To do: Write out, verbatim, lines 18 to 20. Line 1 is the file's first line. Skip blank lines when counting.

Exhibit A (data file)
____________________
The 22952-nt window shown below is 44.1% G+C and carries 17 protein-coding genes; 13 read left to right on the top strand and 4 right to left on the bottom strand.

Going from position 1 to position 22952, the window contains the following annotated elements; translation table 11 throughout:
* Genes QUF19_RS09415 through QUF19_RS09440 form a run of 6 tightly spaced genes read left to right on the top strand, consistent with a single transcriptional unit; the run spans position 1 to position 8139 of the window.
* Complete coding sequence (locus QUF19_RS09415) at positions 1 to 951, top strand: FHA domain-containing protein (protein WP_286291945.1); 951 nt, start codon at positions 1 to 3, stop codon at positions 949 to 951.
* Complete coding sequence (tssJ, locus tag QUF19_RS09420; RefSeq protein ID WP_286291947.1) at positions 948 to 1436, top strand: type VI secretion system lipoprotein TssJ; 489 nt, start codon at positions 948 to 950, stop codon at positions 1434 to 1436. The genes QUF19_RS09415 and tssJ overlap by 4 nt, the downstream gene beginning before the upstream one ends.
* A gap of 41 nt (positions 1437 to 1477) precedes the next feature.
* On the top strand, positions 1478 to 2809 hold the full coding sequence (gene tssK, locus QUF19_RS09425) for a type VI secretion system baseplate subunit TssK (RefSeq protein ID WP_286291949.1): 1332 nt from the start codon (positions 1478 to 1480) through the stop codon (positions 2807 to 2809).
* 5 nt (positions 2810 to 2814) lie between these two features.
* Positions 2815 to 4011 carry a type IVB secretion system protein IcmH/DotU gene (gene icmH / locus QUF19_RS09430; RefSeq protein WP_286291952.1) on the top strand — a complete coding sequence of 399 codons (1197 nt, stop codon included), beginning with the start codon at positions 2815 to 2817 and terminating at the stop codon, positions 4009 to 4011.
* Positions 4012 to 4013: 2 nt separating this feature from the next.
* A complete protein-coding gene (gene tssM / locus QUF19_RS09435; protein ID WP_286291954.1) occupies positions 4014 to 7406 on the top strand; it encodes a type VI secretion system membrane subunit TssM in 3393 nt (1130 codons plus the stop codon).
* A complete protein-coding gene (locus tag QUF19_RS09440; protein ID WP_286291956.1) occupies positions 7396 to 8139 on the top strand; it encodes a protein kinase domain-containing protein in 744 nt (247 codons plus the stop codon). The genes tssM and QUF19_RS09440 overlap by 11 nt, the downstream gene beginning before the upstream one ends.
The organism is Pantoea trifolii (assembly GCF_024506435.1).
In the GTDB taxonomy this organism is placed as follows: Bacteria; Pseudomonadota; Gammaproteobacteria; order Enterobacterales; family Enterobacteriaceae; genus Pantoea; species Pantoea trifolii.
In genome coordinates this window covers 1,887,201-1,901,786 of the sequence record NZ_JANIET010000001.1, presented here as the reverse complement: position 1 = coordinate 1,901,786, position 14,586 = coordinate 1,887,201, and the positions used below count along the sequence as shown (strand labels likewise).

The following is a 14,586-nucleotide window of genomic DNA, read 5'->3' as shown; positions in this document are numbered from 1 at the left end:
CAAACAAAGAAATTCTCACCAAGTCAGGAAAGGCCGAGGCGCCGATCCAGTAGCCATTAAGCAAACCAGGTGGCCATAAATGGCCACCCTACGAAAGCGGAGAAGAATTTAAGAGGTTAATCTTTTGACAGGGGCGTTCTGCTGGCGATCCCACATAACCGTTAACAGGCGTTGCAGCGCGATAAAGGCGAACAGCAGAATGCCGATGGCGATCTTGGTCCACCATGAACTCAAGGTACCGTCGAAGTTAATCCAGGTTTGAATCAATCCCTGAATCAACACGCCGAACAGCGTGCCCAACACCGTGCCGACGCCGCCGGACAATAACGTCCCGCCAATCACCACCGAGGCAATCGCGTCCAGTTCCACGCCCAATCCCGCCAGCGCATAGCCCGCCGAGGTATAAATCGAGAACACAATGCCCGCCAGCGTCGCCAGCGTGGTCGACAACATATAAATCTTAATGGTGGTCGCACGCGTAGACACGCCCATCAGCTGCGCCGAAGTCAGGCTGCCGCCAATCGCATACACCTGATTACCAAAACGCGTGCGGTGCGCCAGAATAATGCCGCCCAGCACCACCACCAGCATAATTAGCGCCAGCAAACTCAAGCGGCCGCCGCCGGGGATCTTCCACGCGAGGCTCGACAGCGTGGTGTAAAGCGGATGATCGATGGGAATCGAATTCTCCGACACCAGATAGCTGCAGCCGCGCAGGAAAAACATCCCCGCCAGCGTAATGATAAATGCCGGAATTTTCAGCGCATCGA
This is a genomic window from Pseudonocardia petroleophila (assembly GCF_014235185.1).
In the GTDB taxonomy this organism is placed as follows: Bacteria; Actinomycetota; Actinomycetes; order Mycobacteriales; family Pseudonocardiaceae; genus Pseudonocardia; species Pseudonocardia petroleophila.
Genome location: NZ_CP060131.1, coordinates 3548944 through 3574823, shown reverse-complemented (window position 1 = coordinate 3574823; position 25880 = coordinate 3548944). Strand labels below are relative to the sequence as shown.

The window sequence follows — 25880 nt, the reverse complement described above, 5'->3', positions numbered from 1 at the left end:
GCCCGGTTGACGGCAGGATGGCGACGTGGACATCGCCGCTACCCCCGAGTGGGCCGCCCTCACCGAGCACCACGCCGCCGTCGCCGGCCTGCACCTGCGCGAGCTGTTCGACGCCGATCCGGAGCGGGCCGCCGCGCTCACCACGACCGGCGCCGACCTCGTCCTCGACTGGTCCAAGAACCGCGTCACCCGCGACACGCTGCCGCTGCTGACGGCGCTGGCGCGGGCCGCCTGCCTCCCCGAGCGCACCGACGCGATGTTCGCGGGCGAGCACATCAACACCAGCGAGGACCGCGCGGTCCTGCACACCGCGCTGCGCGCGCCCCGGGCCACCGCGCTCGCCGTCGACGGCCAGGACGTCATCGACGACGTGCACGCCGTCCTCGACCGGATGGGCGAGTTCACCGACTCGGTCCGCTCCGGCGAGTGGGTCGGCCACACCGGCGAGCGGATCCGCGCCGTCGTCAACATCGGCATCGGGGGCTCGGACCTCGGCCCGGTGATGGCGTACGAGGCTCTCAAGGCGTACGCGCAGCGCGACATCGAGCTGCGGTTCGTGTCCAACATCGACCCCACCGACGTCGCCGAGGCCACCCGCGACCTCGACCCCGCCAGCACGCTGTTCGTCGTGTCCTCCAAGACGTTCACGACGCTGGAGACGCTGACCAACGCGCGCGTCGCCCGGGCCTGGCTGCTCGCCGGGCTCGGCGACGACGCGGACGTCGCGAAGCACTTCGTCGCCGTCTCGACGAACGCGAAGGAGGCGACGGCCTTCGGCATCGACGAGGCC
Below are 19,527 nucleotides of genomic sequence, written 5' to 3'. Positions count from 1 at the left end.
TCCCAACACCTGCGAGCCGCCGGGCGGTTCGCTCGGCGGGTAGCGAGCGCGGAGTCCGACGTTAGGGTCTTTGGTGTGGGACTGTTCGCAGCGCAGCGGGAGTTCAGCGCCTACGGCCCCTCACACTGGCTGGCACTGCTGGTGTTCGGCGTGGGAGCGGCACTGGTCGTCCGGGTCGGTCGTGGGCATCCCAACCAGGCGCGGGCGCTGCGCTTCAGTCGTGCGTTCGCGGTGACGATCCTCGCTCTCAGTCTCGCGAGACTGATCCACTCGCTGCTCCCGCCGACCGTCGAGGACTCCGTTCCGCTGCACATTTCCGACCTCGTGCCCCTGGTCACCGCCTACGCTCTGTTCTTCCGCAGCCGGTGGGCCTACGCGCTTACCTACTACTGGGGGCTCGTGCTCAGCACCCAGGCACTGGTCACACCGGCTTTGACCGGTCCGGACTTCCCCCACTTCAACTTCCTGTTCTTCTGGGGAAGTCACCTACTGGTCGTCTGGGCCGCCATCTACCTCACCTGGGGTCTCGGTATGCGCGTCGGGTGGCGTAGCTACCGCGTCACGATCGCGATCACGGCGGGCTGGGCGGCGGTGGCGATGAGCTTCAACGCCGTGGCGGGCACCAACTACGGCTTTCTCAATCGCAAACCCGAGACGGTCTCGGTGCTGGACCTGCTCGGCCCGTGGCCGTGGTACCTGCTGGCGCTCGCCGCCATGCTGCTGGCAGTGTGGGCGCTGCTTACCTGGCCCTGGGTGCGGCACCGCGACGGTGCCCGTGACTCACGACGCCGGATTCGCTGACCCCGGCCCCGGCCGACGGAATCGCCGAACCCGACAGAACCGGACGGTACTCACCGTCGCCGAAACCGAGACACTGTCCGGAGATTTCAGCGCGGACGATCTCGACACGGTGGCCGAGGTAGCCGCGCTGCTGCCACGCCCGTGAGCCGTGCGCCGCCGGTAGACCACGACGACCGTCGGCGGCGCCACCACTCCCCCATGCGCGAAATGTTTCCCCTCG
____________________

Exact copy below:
This is a genomic window from Pseudonocardia petroleophila (assembly GCF_014235185.1).
In the GTDB taxonomy this organism is placed as follows: Bacteria; Actinomycetota; Actinomycetes; order Mycobacteriales; family Pseudonocardiaceae; genus Pseudonocardia; species Pseudonocardia petroleophila.
Genome location: NZ_CP060131.1, coordinates 3548944 through 3574823, shown reverse-complemented (window position 1 = coordinate 3574823; position 25880 = coordinate 3548944). Strand labels below are relative to the sequence as shown.